A handful of unleashed dogs darted across the muddy trails of Robert E. Lee Park one recent afternoon, enjoying an area of the park long treasured by dog owners.
But the dogs won't be coming there much longer.
Next month, city officials intend to temporarily close the southeast corner of the park, located between Ruxton and the city line, to remove soil contaminated by dogs and to repair a pedestrian bridge.
The 25-acre peninsula will be closed more than a year while the rest of the 470-acre park abutting Lake Roland will remain open, said Robert Greene, a spokesman for the Baltimore Department of Recreation and Parks, which owns the area as part of its reservoir system.
The project, scheduled to begin last month, was delayed after the city received a smattering of calls from angry dog owners and park users.
Susan Lowe brings her border collie from in East Baltimore to run freely at Robert E. Lee. "People won't have any place to take their dogs anymore," she said.
Soil samples collected by the city Health Department in early October revealed high levels of fecal coliform, bacteria found in animal feces, Greene said. High levels pose a health risk for young children and animals.
"I would not want to be sitting on that soil with my 1-year-old having a picnic," said Dr. Peter L. Beilenson, the city health commissioner. "Fecal coliform causes gastrointestinal symptoms, such as vomiting, diarrhea and stomach discomfort."
But some dog owners insist that the dog droppings aren't the problem -- they say erosion is a bigger concern.
"Ninety percent of the people here make an effort to clean up after their dogs," said Ed Smearman of Northeast Baltimore, who comes to Robert E. Lee once or twice a week to walk his dogs.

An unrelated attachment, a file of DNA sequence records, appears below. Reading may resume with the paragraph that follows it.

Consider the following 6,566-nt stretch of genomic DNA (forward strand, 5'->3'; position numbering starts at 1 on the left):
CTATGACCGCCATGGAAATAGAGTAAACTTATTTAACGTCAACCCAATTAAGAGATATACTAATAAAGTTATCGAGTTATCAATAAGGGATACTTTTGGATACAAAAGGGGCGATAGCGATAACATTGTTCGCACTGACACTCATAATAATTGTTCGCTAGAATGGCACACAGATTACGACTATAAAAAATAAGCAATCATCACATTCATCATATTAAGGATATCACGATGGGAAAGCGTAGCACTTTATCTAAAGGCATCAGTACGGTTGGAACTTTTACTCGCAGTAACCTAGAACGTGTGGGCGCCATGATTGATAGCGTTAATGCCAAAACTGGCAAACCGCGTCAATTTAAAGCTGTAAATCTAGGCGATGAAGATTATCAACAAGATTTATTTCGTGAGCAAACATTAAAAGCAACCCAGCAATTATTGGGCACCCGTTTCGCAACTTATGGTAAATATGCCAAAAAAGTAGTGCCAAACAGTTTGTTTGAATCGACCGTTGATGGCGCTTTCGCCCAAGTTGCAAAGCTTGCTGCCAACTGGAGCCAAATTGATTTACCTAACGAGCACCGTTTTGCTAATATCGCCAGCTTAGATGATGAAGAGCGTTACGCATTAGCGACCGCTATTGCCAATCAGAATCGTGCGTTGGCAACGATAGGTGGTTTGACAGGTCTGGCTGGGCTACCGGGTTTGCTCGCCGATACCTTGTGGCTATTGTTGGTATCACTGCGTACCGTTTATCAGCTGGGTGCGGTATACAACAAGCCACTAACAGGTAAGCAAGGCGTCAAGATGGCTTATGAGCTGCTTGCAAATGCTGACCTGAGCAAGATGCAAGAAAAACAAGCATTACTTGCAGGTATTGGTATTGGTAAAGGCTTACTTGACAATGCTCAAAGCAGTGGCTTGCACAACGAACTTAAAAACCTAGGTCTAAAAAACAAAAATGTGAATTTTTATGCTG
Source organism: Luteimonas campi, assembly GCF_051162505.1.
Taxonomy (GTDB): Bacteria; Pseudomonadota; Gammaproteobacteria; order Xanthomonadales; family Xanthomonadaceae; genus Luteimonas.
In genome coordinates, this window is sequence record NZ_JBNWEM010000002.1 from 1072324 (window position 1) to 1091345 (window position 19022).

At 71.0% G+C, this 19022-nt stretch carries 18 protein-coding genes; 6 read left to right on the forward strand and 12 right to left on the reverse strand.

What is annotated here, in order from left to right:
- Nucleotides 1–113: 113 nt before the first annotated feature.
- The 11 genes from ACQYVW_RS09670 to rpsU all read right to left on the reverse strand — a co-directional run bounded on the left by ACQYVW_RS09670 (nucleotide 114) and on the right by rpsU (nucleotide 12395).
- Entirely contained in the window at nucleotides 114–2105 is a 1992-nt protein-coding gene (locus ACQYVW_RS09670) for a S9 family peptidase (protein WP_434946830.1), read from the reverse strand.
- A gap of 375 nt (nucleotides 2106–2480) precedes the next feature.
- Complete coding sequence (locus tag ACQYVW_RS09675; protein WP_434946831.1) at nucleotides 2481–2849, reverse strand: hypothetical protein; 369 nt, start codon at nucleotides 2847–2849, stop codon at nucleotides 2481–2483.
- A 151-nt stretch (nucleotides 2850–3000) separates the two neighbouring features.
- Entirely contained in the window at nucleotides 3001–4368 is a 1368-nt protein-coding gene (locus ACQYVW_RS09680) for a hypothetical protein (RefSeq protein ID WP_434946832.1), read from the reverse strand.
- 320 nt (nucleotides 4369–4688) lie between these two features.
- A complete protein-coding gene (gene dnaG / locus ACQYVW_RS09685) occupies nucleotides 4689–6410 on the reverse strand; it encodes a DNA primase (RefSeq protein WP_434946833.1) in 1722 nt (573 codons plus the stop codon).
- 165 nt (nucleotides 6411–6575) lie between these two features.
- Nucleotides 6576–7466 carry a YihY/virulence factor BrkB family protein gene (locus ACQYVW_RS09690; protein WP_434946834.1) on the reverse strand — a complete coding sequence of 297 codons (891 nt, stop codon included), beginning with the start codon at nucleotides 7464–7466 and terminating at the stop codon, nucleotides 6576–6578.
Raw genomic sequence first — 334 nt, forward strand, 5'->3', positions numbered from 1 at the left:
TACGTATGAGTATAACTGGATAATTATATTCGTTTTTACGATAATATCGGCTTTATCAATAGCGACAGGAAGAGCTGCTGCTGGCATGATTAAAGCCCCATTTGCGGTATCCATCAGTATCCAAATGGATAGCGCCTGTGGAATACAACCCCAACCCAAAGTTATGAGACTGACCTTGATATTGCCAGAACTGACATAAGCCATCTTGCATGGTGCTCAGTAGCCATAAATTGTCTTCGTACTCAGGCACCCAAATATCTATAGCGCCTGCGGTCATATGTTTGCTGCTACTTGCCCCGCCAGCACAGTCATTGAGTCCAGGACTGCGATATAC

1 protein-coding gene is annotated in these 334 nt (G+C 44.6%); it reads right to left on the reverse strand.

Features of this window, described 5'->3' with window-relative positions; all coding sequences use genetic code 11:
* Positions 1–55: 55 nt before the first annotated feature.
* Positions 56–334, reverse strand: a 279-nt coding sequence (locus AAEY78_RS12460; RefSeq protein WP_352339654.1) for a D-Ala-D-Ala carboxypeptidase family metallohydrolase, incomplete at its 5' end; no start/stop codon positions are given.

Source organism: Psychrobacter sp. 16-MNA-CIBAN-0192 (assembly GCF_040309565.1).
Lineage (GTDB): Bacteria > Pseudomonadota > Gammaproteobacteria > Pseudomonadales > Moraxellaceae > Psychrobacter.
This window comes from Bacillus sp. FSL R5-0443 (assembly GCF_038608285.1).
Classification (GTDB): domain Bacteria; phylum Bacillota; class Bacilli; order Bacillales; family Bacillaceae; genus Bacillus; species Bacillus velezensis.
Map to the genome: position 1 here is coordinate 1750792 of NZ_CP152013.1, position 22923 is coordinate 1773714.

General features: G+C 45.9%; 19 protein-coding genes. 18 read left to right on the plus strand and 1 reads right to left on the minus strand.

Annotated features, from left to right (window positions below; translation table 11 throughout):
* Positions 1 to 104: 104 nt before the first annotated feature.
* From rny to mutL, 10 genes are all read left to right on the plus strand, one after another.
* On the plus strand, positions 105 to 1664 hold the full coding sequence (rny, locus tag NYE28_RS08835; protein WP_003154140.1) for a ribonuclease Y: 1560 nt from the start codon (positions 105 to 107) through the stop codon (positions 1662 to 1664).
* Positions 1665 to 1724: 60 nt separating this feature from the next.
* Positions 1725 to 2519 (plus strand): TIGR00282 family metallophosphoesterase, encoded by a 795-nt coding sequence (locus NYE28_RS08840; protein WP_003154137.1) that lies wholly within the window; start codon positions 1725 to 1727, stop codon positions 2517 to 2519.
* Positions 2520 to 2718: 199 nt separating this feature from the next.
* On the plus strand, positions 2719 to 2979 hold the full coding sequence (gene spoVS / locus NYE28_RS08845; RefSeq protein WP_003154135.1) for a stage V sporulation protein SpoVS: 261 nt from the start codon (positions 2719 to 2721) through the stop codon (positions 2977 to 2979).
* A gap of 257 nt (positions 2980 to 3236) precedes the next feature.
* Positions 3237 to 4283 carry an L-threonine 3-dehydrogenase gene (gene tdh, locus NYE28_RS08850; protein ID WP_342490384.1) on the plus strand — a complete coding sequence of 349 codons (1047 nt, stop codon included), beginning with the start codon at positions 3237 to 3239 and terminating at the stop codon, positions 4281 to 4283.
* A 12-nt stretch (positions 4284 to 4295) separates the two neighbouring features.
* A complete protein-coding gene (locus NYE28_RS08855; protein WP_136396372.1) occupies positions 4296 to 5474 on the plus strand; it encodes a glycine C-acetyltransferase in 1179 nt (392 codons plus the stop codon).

Even without soil remediation, reconstruction of the pedestrian bridge requires that the small section of the park be closed, said Kim Flowers, director of the Baltimore Department of Recreation and Parks. The bridge project will cost the city about $1.2 million, she added.
"In order for us to maintain that portion of the park, we need to transport heavy vehicles across the bridge," she said. "It is unsafe to use that bridge for anything other than pedestrian traffic."
The bridge will be closed no later than Feb. 5, Greene said.
Baltimore County has also participated in the project's development and has provided $400,000 to help renovate the bridge, said Jean Tansey, chief of the capital planning and development department of the Baltimore County Department of Recreation and Parks.
Public meetings will be held this month -- times and places to be determined -- to allow the community to discuss the temporary closing.
"We delayed [the closing] because we wanted to make sure that we allowed community members and anyone who has a stake in this to voice their concerns before we continued," Flowers said.
City officials say they have received complaints from both sides, including area residents who find the unleashed dogs a nuisance. According to city law, dogs must be on a leash.
"We don't want to restrict dog walkers from coming to the park," said Greene. "It's just a matter of correcting a problem in existence right now," he said about the soil.
While there are standards that regulate how many fecal coliform make water unsafe, soil has no such standards, Beilenson said.
"But there is no question that there has been fouling of the soil," Beilenson said. "So remediation of the top soil does make sense."
Before the park closes, the city will post signs warning of top soil contamination, he added.
For many local dog owners, Robert E. Lee Park is a rare green space where their animals can run free.
"We're talking about bringing people back to the city and then we don't have any green space to go take our dogs," said Tanya Ladigin of Towson, as her Dalmatian, Nikita, scampered up a muddy hillside.
"I will just have to go to a school field close to home," she said.